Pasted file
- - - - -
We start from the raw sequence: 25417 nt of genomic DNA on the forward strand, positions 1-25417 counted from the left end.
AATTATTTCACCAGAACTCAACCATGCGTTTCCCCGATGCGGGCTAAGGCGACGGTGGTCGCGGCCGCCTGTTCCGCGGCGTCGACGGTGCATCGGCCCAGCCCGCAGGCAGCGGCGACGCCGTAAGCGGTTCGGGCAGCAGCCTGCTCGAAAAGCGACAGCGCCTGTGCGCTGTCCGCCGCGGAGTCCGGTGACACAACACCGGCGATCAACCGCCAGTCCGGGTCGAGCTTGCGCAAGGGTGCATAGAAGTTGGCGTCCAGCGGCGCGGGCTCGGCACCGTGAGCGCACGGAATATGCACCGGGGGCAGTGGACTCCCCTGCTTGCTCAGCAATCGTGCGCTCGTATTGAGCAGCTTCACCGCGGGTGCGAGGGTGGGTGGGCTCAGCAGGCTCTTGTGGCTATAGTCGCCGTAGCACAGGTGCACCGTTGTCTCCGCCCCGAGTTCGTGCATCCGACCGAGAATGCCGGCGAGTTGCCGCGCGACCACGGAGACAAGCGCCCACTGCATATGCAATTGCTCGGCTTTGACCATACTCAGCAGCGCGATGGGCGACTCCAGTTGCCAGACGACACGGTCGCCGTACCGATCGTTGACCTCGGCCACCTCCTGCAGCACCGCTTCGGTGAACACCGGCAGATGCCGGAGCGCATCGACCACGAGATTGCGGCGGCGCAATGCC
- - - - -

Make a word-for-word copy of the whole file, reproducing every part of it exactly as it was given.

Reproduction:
We start from the raw sequence: 25417 nt of genomic DNA on the forward strand, positions 1-25417 counted from the left end.
AATTATTTCACCAGAACTCAACCATGCGTTTCCCCGATGCGGGCTAAGGCGACGGTGGTCGCGGCCGCCTGTTCCGCGGCGTCGACGGTGCATCGGCCCAGCCCGCAGGCAGCGGCGACGCCGTAAGCGGTTCGGGCAGCAGCCTGCTCGAAAAGCGACAGCGCCTGTGCGCTGTCCGCCGCGGAGTCCGGTGACACAACACCGGCGATCAACCGCCAGTCCGGGTCGAGCTTGCGCAAGGGTGCATAGAAGTTGGCGTCCAGCGGCGCGGGCTCGGCACCGTGAGCGCACGGAATATGCACCGGGGGCAGTGGACTCCCCTGCTTGCTCAGCAATCGTGCGCTCGTATTGAGCAGCTTCACCGCGGGTGCGAGGGTGGGTGGGCTCAGCAGGCTCTTGTGGCTATAGTCGCCGTAGCACAGGTGCACCGTTGTCTCCGCCCCGAGTTCGTGCATCCGACCGAGAATGCCGGCGAGTTGCCGCGCGACCACGGAGACAAGCGCCCACTGCATATGCAATTGCTCGGCTTTGACCATACTCAGCAGCGCGATGGGCGACTCCAGTTGCCAGACGACACGGTCGCCGTACCGATCGTTGACCTCGGCCACCTCCTGCAGCACCGCTTCGGTGAACACCGGCAGATGCCGGAGCGCATCGACCACGAGATTGCGGCGGCGCAATGCC